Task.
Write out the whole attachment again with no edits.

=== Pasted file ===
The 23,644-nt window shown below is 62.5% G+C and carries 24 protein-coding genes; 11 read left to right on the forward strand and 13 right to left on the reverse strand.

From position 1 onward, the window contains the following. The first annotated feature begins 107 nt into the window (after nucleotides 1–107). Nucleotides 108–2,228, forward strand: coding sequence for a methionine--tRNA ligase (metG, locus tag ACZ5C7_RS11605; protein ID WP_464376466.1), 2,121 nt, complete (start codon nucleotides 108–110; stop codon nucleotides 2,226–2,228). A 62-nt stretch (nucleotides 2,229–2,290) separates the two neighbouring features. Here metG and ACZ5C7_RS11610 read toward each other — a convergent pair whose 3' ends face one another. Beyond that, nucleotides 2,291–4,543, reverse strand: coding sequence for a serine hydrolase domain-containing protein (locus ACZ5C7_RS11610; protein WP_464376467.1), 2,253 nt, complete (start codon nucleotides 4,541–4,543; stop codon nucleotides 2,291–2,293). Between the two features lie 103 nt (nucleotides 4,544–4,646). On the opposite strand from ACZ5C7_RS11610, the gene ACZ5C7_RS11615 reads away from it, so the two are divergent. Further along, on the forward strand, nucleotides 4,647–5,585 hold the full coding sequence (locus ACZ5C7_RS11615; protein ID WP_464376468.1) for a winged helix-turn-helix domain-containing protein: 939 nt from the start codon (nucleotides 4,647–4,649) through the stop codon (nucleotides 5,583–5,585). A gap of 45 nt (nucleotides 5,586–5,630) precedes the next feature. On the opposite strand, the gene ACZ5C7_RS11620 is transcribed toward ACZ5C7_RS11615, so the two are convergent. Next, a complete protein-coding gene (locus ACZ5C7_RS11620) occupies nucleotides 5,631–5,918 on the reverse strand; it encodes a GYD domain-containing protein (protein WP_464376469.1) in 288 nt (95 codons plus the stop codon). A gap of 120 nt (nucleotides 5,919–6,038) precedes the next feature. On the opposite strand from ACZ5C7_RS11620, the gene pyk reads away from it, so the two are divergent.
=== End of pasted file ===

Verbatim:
The 23,644-nt window shown below is 62.5% G+C and carries 24 protein-coding genes; 11 read left to right on the forward strand and 13 right to left on the reverse strand.

From position 1 onward, the window contains the following. The first annotated feature begins 107 nt into the window (after nucleotides 1–107). Nucleotides 108–2,228, forward strand: coding sequence for a methionine--tRNA ligase (metG, locus tag ACZ5C7_RS11605; protein ID WP_464376466.1), 2,121 nt, complete (start codon nucleotides 108–110; stop codon nucleotides 2,226–2,228). A 62-nt stretch (nucleotides 2,229–2,290) separates the two neighbouring features. Here metG and ACZ5C7_RS11610 read toward each other — a convergent pair whose 3' ends face one another. Beyond that, nucleotides 2,291–4,543, reverse strand: coding sequence for a serine hydrolase domain-containing protein (locus ACZ5C7_RS11610; protein WP_464376467.1), 2,253 nt, complete (start codon nucleotides 4,541–4,543; stop codon nucleotides 2,291–2,293). Between the two features lie 103 nt (nucleotides 4,544–4,646). On the opposite strand from ACZ5C7_RS11610, the gene ACZ5C7_RS11615 reads away from it, so the two are divergent. Further along, on the forward strand, nucleotides 4,647–5,585 hold the full coding sequence (locus ACZ5C7_RS11615; protein ID WP_464376468.1) for a winged helix-turn-helix domain-containing protein: 939 nt from the start codon (nucleotides 4,647–4,649) through the stop codon (nucleotides 5,583–5,585). A gap of 45 nt (nucleotides 5,586–5,630) precedes the next feature. On the opposite strand, the gene ACZ5C7_RS11620 is transcribed toward ACZ5C7_RS11615, so the two are convergent. Next, a complete protein-coding gene (locus ACZ5C7_RS11620) occupies nucleotides 5,631–5,918 on the reverse strand; it encodes a GYD domain-containing protein (protein WP_464376469.1) in 288 nt (95 codons plus the stop codon). A gap of 120 nt (nucleotides 5,919–6,038) precedes the next feature. On the opposite strand from ACZ5C7_RS11620, the gene pyk reads away from it, so the two are divergent.